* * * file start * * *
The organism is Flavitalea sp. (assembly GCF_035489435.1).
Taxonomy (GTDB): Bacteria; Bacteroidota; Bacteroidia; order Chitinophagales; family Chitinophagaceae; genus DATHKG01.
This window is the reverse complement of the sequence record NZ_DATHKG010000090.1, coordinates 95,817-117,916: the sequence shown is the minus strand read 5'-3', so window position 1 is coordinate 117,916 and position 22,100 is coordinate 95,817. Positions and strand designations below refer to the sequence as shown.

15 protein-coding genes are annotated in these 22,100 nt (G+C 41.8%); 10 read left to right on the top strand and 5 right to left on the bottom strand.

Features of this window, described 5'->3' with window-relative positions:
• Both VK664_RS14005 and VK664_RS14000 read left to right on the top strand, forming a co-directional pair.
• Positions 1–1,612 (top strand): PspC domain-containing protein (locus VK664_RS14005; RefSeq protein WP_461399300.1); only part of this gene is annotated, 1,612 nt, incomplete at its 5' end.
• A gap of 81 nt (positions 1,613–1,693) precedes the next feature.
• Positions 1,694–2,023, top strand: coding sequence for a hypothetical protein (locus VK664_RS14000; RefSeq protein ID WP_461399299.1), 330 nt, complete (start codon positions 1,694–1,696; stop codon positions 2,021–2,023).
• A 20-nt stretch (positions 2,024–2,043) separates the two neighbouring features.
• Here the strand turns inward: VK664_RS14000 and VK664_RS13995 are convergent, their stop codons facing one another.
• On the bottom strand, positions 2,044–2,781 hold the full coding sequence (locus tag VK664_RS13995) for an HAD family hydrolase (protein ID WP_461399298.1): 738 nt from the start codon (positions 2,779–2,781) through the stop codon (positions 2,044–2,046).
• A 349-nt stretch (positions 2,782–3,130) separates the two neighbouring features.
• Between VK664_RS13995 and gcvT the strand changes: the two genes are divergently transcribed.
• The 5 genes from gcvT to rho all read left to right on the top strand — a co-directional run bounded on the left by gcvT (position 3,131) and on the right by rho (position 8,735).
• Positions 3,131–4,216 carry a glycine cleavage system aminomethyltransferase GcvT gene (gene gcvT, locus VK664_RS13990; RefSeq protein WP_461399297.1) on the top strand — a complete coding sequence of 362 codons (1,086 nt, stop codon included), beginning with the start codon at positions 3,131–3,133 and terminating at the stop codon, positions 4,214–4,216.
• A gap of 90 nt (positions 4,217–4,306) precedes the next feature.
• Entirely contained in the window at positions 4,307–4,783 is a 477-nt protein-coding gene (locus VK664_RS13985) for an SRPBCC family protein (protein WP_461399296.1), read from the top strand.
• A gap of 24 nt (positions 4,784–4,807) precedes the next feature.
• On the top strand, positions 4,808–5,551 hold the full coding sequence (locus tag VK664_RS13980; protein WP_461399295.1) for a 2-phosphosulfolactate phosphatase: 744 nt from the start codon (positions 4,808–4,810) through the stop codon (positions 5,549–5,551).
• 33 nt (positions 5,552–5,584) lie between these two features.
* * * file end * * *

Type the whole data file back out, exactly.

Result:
The organism is Flavitalea sp. (assembly GCF_035489435.1).
Taxonomy (GTDB): Bacteria; Bacteroidota; Bacteroidia; order Chitinophagales; family Chitinophagaceae; genus DATHKG01.
This window is the reverse complement of the sequence record NZ_DATHKG010000090.1, coordinates 95,817-117,916: the sequence shown is the minus strand read 5'-3', so window position 1 is coordinate 117,916 and position 22,100 is coordinate 95,817. Positions and strand designations below refer to the sequence as shown.

15 protein-coding genes are annotated in these 22,100 nt (G+C 41.8%); 10 read left to right on the top strand and 5 right to left on the bottom strand.

Features of this window, described 5'->3' with window-relative positions:
• Both VK664_RS14005 and VK664_RS14000 read left to right on the top strand, forming a co-directional pair.
• Positions 1–1,612 (top strand): PspC domain-containing protein (locus VK664_RS14005; RefSeq protein WP_461399300.1); only part of this gene is annotated, 1,612 nt, incomplete at its 5' end.
• A gap of 81 nt (positions 1,613–1,693) precedes the next feature.
• Positions 1,694–2,023, top strand: coding sequence for a hypothetical protein (locus VK664_RS14000; RefSeq protein ID WP_461399299.1), 330 nt, complete (start codon positions 1,694–1,696; stop codon positions 2,021–2,023).
• A 20-nt stretch (positions 2,024–2,043) separates the two neighbouring features.
• Here the strand turns inward: VK664_RS14000 and VK664_RS13995 are convergent, their stop codons facing one another.
• On the bottom strand, positions 2,044–2,781 hold the full coding sequence (locus tag VK664_RS13995) for an HAD family hydrolase (protein ID WP_461399298.1): 738 nt from the start codon (positions 2,779–2,781) through the stop codon (positions 2,044–2,046).
• A 349-nt stretch (positions 2,782–3,130) separates the two neighbouring features.
• Between VK664_RS13995 and gcvT the strand changes: the two genes are divergently transcribed.
• The 5 genes from gcvT to rho all read left to right on the top strand — a co-directional run bounded on the left by gcvT (position 3,131) and on the right by rho (position 8,735).
• Positions 3,131–4,216 carry a glycine cleavage system aminomethyltransferase GcvT gene (gene gcvT, locus VK664_RS13990; RefSeq protein WP_461399297.1) on the top strand — a complete coding sequence of 362 codons (1,086 nt, stop codon included), beginning with the start codon at positions 3,131–3,133 and terminating at the stop codon, positions 4,214–4,216.
• A gap of 90 nt (positions 4,217–4,306) precedes the next feature.
• Entirely contained in the window at positions 4,307–4,783 is a 477-nt protein-coding gene (locus VK664_RS13985) for an SRPBCC family protein (protein WP_461399296.1), read from the top strand.
• A gap of 24 nt (positions 4,784–4,807) precedes the next feature.
• On the top strand, positions 4,808–5,551 hold the full coding sequence (locus tag VK664_RS13980; protein WP_461399295.1) for a 2-phosphosulfolactate phosphatase: 744 nt from the start codon (positions 4,808–4,810) through the stop codon (positions 5,549–5,551).
• 33 nt (positions 5,552–5,584) lie between these two features.